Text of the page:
Corporate Jan 7, 2013
New Delhi: After protracted wrangling, the Comptroller and Auditor General (CAG) will on Wednesday begin the second round of audit of Reliance Industries spending on the flagging eastern offshore KG-D6 gas block.
CAG officials are scheduled to reach RIL's Navi Mumbai office on January 9 to begin the scrutiny, sources privy to the development said. The audit was initially scheduled to begin on January 2 but was deferred to January 9.
It had agreed in May to do a second round of audit of spending in KG-D6 block for years 2008-09 to 2011-12 but that could not start due to differences over scope with RIL.
RIL had insisted that government can appoint any auditor including CAG to do a financial audit of its spending in KG-DWN-98/3 or KG-D6 block in Bay of Bengal but the Production Sharing Contract (PSC) does not allow a performance audit. CAG on the other hand believed that its constitutional mandate does not provide for any restrictions on the nature of audit.
Sources said the Oil Ministry had given in writting to RIL that CAG audit will be strictly as per Section 1.9 of the Accounting Procedure to the Production Sharing Contract (PSC). Following this, RIL has agreed to cooperate and provide full access of its books of accounts to CAG. It has also dropped its contention that report of CAG be not made public.
The PSC provides for a financial audit -- checking of the contractor's accounts in order to verify the charges and credits, but not a performance audit that scrutinises efficacies of processes or technology used in the complex deep sea operations.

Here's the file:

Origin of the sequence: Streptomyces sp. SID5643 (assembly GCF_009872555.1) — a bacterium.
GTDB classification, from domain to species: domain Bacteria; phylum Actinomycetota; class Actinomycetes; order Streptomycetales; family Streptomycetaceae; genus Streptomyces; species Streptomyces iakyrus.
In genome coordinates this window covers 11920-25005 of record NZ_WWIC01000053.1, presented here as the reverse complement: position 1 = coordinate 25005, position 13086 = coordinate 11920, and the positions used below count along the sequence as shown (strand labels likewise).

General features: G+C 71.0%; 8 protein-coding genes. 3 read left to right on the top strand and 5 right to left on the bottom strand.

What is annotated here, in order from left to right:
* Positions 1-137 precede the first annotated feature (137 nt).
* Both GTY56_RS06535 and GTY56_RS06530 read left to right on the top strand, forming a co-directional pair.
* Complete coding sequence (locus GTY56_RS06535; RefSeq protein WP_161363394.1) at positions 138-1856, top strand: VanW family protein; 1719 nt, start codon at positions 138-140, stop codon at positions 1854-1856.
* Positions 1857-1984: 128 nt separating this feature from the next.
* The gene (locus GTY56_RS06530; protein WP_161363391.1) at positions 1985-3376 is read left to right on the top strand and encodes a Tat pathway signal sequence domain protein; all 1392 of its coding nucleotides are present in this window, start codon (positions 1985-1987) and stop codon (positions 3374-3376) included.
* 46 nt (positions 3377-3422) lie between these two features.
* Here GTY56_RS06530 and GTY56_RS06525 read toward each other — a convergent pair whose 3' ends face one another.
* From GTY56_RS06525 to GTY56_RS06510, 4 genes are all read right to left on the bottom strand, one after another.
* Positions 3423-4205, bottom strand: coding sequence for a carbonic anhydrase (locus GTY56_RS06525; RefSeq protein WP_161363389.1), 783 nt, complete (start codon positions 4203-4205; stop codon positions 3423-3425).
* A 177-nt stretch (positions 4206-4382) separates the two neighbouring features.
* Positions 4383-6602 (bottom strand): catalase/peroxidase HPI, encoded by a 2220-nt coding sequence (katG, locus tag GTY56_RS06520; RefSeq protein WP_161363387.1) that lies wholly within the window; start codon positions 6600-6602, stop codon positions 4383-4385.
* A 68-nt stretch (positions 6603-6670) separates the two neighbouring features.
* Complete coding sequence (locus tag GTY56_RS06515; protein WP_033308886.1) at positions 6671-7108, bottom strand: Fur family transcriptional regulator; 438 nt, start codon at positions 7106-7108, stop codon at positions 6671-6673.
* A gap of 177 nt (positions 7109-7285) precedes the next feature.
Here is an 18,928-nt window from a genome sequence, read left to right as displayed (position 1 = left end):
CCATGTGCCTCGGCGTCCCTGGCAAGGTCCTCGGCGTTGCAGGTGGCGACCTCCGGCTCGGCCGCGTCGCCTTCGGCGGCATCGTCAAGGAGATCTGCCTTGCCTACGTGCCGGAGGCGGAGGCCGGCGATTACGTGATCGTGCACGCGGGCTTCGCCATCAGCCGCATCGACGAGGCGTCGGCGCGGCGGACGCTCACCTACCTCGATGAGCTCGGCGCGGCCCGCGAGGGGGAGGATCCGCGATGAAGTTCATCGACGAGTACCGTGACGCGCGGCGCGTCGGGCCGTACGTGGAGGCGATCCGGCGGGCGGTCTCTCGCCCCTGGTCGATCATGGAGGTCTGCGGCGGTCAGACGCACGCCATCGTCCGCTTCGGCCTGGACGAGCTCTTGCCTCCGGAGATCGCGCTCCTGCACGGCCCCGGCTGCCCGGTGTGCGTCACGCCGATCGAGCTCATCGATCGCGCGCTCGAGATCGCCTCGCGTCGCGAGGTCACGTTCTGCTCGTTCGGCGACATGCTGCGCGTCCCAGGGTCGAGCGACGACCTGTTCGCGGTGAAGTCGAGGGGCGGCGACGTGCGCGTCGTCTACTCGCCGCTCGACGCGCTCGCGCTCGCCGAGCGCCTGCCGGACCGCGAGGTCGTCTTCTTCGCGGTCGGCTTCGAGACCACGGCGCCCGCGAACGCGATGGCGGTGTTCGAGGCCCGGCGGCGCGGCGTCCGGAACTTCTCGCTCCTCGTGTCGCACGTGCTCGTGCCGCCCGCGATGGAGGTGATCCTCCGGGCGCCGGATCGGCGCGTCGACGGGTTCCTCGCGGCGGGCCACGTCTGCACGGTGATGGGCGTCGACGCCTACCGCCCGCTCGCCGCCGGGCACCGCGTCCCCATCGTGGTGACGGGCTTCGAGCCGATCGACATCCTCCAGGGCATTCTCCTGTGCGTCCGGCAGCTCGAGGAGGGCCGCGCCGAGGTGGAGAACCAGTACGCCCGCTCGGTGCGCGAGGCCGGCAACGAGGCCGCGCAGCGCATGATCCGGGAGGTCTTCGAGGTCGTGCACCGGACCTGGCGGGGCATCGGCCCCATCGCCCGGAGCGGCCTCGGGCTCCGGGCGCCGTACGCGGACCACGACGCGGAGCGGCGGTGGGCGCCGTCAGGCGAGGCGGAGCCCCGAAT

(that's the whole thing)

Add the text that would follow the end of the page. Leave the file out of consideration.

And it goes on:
CAG has agreed for a financial audit of RIL's KG-D6 spendings and a performance audit if it has to be conducted will be done of the Petroleum Ministry and/or the Directorate General of Hydrocarbons (DGH), sources said adding RIL will provide any document needed in doing such an audit.
Sources however did not rule out more scrimmages.
RIL, to be begin with, may refuse to provide documents related to the tendering process it followed for buying equipments or in selection of service providers, something which is unlikely to be acceptable to CAG, they said.
The auditor may want to examine whether government's profit take from KG-D6 and its subsidy output on power and fertiliser increased on account of use of imported LNG due to KG-D6 output of just 20 million standard cubic meters per day not matching the projected profile of 80 mmscmd.
CAG had in its first round of KG-D6 audit begun on the premise of doing a financial audit but the report tabled in Parliament last year stated that the auditor had conducted a performance audit.
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